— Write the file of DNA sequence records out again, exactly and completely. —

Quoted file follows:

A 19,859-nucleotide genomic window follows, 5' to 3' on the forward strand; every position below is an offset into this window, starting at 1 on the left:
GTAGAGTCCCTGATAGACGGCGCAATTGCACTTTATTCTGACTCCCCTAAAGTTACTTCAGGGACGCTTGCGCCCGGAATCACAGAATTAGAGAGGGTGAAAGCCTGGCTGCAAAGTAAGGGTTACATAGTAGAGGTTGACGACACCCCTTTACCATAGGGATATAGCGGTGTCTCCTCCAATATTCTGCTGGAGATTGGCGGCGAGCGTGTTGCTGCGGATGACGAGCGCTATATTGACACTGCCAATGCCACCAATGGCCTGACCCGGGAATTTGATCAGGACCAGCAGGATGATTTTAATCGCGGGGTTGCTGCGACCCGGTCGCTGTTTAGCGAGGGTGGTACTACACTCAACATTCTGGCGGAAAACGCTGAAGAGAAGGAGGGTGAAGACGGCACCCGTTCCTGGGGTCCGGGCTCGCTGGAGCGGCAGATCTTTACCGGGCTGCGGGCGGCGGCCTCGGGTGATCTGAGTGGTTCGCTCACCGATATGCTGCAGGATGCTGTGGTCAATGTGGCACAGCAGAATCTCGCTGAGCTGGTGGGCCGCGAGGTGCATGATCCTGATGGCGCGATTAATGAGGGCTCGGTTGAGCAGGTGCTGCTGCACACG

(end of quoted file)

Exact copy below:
A 19,859-nucleotide genomic window follows, 5' to 3' on the forward strand; every position below is an offset into this window, starting at 1 on the left:
GTAGAGTCCCTGATAGACGGCGCAATTGCACTTTATTCTGACTCCCCTAAAGTTACTTCAGGGACGCTTGCGCCCGGAATCACAGAATTAGAGAGGGTGAAAGCCTGGCTGCAAAGTAAGGGTTACATAGTAGAGGTTGACGACACCCCTTTACCATAGGGATATAGCGGTGTCTCCTCCAATATTCTGCTGGAGATTGGCGGCGAGCGTGTTGCTGCGGATGACGAGCGCTATATTGACACTGCCAATGCCACCAATGGCCTGACCCGGGAATTTGATCAGGACCAGCAGGATGATTTTAATCGCGGGGTTGCTGCGACCCGGTCGCTGTTTAGCGAGGGTGGTACTACACTCAACATTCTGGCGGAAAACGCTGAAGAGAAGGAGGGTGAAGACGGCACCCGTTCCTGGGGTCCGGGCTCGCTGGAGCGGCAGATCTTTACCGGGCTGCGGGCGGCGGCCTCGGGTGATCTGAGTGGTTCGCTCACCGATATGCTGCAGGATGCTGTGGTCAATGTGGCACAGCAGAATCTCGCTGAGCTGGTGGGCCGCGAGGTGCATGATCCTGATGGCGCGATTAATGAGGGCTCGGTTGAGCAGGTGCTGCTGCACACG